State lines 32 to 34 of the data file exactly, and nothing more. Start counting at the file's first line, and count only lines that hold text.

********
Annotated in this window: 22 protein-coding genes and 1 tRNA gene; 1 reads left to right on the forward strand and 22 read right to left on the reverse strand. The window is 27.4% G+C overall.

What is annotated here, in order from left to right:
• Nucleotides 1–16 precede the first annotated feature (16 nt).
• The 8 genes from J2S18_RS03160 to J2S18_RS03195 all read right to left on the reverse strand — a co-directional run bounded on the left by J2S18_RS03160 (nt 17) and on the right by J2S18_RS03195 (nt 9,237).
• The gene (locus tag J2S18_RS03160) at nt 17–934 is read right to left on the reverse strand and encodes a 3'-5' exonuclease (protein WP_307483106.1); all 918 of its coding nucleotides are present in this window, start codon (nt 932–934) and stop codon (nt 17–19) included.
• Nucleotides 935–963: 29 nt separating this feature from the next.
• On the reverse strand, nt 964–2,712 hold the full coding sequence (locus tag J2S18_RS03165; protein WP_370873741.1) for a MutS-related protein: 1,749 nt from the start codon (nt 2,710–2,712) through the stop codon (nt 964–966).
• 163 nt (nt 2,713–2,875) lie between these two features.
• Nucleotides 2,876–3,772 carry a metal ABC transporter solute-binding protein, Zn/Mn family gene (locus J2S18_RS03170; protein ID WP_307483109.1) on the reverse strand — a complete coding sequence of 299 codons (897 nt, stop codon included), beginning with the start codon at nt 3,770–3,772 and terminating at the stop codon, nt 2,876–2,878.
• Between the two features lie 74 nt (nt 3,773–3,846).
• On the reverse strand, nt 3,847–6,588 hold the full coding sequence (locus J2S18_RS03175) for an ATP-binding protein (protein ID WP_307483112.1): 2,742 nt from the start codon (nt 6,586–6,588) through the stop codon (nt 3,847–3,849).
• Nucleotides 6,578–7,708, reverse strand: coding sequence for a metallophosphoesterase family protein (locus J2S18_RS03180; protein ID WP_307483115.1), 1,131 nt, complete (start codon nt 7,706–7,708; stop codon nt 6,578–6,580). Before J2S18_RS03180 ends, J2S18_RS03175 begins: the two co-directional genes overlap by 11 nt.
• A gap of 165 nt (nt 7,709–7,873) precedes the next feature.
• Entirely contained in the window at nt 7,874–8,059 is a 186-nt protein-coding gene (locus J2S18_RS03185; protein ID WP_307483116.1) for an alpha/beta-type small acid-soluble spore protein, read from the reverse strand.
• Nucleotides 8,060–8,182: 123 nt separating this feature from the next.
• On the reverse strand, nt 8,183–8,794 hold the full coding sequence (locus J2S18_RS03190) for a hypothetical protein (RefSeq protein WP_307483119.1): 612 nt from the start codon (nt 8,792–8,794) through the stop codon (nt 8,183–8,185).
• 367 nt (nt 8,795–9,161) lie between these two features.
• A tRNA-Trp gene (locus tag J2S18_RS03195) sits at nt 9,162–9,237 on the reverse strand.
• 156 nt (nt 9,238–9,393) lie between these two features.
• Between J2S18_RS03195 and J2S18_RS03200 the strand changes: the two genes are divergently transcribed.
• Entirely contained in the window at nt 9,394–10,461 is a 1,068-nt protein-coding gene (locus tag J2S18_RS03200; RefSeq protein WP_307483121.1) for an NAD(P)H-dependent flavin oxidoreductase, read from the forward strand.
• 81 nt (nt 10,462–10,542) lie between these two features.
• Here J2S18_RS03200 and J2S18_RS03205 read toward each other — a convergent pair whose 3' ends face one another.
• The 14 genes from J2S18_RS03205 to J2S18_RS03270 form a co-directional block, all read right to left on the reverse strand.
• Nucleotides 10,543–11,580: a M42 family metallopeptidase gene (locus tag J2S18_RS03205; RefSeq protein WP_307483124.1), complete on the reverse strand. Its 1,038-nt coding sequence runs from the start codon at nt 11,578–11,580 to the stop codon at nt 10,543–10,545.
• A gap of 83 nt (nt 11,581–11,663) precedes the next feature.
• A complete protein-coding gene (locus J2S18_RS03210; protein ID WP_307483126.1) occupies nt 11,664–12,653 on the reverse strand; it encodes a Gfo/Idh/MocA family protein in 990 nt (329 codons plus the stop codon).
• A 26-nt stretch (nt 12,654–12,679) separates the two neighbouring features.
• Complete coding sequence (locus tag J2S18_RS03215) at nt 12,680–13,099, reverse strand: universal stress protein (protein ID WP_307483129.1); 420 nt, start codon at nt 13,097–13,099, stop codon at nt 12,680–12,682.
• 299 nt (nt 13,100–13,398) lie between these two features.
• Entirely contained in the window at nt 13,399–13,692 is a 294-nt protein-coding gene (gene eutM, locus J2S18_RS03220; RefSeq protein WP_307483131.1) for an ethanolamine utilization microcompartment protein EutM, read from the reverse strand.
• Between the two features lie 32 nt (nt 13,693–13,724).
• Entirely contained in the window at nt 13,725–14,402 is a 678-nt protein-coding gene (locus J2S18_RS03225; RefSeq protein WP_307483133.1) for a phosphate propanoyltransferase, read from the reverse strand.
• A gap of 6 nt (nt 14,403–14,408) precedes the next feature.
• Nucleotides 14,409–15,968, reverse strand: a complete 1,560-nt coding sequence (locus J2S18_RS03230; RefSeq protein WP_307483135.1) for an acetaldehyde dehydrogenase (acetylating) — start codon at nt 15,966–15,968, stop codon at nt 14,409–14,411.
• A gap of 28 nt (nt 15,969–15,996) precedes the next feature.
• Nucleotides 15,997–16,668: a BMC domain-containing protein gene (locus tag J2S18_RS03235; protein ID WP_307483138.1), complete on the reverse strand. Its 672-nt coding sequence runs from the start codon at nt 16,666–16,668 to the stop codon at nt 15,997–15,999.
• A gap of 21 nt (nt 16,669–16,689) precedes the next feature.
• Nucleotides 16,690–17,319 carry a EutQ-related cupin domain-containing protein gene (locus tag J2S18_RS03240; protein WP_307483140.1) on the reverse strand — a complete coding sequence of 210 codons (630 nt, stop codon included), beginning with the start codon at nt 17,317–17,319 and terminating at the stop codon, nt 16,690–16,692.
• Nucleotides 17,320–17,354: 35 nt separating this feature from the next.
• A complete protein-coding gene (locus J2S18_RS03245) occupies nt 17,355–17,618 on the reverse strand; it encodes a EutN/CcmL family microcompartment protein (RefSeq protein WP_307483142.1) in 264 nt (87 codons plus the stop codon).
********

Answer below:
• Between the two features lie 32 nt (nt 13,693–13,724).
• Entirely contained in the window at nt 13,725–14,402 is a 678-nt protein-coding gene (locus J2S18_RS03225; RefSeq protein WP_307483133.1) for a phosphate propanoyltransferase, read from the reverse strand.
• A gap of 6 nt (nt 14,403–14,408) precedes the next feature.